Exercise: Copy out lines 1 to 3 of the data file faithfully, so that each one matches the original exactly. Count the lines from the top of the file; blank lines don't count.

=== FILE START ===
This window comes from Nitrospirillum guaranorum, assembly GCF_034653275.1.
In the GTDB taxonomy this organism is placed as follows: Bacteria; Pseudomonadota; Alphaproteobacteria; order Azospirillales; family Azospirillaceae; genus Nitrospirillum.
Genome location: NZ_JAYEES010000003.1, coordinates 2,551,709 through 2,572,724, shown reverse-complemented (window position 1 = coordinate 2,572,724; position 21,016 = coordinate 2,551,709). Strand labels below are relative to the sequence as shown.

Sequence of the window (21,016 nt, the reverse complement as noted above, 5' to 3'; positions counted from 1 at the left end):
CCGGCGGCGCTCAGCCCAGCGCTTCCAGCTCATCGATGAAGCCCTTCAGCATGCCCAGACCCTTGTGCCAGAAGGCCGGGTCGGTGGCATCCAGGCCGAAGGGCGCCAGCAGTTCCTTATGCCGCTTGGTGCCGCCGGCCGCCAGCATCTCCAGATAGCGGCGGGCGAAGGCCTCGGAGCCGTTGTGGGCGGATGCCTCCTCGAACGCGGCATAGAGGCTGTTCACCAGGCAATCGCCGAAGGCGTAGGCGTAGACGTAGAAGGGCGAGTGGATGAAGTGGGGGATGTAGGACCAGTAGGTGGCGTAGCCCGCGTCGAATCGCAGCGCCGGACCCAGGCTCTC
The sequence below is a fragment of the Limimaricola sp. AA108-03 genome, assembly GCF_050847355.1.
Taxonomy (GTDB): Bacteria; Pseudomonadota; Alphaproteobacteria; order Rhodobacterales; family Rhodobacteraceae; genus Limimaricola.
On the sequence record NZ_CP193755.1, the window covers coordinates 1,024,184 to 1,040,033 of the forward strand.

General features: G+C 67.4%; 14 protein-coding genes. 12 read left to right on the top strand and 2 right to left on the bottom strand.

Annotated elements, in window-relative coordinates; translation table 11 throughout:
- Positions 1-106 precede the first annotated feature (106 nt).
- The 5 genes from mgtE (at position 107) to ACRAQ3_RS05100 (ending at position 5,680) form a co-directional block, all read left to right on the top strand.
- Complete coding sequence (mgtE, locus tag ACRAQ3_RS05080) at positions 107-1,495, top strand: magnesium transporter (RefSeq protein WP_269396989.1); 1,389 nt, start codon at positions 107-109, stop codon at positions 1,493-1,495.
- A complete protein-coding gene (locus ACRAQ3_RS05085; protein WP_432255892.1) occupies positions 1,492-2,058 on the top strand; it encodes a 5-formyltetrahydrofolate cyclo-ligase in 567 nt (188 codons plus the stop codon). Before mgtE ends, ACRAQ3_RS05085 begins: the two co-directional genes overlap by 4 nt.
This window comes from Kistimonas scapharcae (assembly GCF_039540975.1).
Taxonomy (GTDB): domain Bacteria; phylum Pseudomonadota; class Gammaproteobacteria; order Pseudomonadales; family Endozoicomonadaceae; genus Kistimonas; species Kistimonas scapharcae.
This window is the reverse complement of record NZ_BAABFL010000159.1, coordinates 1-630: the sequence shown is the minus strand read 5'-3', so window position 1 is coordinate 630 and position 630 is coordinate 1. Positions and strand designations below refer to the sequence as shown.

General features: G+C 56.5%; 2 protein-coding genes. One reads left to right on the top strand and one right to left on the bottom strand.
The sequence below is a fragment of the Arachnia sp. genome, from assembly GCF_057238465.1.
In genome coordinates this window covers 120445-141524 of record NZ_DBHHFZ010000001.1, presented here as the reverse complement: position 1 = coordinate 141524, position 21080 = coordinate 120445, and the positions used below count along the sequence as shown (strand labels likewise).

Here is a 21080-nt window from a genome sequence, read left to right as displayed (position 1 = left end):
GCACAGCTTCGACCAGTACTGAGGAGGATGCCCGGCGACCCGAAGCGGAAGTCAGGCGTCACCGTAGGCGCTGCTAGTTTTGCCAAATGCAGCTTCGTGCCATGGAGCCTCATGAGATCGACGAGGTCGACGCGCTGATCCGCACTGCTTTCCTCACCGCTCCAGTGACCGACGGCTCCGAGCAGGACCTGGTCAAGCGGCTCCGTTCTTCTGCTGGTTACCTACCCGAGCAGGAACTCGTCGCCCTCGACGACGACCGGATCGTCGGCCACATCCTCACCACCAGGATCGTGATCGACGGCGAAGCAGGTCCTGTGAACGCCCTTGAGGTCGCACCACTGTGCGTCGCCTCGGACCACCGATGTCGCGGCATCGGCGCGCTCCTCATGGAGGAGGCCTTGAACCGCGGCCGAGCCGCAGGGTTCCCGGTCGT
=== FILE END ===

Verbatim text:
This window comes from Nitrospirillum guaranorum, assembly GCF_034653275.1.
In the GTDB taxonomy this organism is placed as follows: Bacteria; Pseudomonadota; Alphaproteobacteria; order Azospirillales; family Azospirillaceae; genus Nitrospirillum.
Genome location: NZ_JAYEES010000003.1, coordinates 2,551,709 through 2,572,724, shown reverse-complemented (window position 1 = coordinate 2,572,724; position 21,016 = coordinate 2,551,709). Strand labels below are relative to the sequence as shown.